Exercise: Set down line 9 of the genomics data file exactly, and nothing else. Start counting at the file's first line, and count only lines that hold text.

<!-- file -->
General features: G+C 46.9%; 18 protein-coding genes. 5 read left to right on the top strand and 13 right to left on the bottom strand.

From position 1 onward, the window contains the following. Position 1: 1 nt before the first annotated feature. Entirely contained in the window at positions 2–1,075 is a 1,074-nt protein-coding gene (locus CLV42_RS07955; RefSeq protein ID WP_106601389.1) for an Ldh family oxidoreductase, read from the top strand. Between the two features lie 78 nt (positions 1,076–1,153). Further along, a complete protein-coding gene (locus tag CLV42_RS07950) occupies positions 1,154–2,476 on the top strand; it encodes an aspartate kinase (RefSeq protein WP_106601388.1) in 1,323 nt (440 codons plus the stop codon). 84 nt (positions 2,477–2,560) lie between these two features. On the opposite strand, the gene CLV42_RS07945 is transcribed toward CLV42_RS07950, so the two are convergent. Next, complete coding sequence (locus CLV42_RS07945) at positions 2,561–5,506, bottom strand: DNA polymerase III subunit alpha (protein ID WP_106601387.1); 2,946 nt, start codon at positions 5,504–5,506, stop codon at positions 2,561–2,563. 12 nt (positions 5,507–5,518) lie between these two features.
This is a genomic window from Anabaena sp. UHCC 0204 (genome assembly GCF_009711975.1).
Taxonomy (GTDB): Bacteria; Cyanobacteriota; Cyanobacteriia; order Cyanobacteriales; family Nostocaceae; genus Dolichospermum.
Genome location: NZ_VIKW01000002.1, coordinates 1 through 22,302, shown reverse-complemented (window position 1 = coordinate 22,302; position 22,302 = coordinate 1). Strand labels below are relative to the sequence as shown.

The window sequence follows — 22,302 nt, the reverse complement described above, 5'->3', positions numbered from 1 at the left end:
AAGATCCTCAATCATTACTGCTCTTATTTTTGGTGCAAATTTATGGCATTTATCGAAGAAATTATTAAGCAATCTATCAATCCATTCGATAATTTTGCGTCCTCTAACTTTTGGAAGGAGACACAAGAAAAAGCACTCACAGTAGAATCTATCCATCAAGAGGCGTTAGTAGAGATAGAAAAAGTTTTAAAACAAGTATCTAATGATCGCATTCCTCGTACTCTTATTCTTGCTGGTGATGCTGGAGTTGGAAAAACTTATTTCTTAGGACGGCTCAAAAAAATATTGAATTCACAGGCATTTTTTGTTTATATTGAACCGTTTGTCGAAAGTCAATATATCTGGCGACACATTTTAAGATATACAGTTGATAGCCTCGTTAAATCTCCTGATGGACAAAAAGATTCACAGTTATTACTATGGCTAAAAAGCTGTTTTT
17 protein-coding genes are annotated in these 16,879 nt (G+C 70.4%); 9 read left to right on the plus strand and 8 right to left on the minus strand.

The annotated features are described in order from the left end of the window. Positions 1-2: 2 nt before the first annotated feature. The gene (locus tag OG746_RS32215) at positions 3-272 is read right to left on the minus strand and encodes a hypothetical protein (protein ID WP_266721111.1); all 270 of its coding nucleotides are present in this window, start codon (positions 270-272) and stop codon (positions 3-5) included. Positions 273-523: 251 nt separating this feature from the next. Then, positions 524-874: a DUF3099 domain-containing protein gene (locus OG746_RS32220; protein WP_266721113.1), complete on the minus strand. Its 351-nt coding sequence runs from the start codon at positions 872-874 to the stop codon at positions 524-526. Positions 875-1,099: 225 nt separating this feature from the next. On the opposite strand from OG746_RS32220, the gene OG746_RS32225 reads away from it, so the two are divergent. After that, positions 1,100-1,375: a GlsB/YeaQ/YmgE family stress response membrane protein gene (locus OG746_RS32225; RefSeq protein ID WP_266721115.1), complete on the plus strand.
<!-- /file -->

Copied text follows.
The annotated features are described in order from the left end of the window. Positions 1-2: 2 nt before the first annotated feature. The gene (locus tag OG746_RS32215) at positions 3-272 is read right to left on the minus strand and encodes a hypothetical protein (protein ID WP_266721111.1); all 270 of its coding nucleotides are present in this window, start codon (positions 270-272) and stop codon (positions 3-5) included. Positions 273-523: 251 nt separating this feature from the next. Then, positions 524-874: a DUF3099 domain-containing protein gene (locus OG746_RS32220; protein WP_266721113.1), complete on the minus strand. Its 351-nt coding sequence runs from the start codon at positions 872-874 to the stop codon at positions 524-526. Positions 875-1,099: 225 nt separating this feature from the next. On the opposite strand from OG746_RS32220, the gene OG746_RS32225 reads away from it, so the two are divergent. After that, positions 1,100-1,375: a GlsB/YeaQ/YmgE family stress response membrane protein gene (locus OG746_RS32225; RefSeq protein ID WP_266721115.1), complete on the plus strand.